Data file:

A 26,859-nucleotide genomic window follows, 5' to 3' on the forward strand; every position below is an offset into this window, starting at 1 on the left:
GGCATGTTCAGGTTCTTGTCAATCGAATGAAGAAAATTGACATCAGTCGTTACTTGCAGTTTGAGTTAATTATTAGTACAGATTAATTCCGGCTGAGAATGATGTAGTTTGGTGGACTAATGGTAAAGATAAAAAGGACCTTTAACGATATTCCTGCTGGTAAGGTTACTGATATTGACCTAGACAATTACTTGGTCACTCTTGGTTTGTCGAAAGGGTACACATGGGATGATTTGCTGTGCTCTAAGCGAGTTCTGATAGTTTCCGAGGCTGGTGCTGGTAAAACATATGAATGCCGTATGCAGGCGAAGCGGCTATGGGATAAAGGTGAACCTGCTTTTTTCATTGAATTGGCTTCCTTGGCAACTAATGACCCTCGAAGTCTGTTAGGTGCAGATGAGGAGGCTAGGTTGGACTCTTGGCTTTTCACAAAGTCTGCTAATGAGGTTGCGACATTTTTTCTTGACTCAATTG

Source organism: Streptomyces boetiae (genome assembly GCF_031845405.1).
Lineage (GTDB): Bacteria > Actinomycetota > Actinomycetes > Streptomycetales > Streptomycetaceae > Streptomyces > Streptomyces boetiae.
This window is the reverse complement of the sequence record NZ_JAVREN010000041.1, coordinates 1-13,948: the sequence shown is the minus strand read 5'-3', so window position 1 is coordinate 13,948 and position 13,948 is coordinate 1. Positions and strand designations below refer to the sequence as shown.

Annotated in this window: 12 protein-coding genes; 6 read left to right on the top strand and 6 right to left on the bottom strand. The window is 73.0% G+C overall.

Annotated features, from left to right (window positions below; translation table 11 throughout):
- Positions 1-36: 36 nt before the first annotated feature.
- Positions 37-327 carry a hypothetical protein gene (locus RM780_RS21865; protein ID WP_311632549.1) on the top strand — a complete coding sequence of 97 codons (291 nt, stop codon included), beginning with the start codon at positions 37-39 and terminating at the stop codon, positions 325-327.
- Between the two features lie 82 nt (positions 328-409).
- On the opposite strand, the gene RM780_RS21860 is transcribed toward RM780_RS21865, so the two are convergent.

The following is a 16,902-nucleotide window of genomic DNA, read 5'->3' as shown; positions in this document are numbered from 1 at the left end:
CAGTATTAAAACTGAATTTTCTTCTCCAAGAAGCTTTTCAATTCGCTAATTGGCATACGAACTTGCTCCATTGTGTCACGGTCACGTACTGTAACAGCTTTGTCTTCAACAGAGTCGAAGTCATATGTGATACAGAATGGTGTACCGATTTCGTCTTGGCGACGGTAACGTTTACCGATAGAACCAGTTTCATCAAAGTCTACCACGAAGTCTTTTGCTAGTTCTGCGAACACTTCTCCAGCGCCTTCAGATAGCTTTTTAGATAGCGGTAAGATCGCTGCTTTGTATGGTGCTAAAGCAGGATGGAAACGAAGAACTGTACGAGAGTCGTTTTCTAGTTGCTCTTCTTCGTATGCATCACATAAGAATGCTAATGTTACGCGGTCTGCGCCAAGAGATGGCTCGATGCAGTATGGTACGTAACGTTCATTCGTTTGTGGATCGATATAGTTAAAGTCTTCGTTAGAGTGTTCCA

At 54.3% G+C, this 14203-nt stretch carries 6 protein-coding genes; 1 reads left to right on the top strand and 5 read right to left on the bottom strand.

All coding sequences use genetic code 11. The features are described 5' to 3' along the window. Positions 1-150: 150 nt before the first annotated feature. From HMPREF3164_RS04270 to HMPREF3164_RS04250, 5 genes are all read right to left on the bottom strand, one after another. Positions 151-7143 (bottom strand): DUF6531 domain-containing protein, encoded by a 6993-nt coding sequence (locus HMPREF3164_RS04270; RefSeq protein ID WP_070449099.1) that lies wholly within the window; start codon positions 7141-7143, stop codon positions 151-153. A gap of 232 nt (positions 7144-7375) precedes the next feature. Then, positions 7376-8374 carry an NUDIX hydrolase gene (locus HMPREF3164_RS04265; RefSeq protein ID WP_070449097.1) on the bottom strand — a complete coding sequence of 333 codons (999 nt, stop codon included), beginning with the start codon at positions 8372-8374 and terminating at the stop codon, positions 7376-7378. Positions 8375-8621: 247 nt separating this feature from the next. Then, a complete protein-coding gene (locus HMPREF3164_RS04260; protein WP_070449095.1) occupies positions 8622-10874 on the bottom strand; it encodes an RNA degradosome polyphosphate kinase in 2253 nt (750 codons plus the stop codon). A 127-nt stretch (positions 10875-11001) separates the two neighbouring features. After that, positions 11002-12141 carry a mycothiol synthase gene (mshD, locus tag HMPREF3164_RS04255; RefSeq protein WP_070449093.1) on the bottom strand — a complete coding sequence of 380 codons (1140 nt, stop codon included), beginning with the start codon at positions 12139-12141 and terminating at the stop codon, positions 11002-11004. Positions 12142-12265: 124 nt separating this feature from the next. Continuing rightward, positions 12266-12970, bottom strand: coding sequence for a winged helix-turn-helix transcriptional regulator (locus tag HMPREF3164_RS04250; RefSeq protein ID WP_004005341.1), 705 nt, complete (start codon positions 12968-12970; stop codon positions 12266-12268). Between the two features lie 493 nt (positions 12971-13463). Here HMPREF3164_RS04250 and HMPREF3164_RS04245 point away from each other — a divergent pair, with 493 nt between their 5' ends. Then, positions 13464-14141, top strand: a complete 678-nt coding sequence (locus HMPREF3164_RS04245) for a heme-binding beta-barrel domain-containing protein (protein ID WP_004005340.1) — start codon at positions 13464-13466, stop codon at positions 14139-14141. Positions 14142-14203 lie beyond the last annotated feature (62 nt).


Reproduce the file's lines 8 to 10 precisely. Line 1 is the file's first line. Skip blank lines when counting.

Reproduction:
- Positions 1-36: 36 nt before the first annotated feature.
- Positions 37-327 carry a hypothetical protein gene (locus RM780_RS21865; protein ID WP_311632549.1) on the top strand — a complete coding sequence of 97 codons (291 nt, stop codon included), beginning with the start codon at positions 37-39 and terminating at the stop codon, positions 325-327.
- Between the two features lie 82 nt (positions 328-409).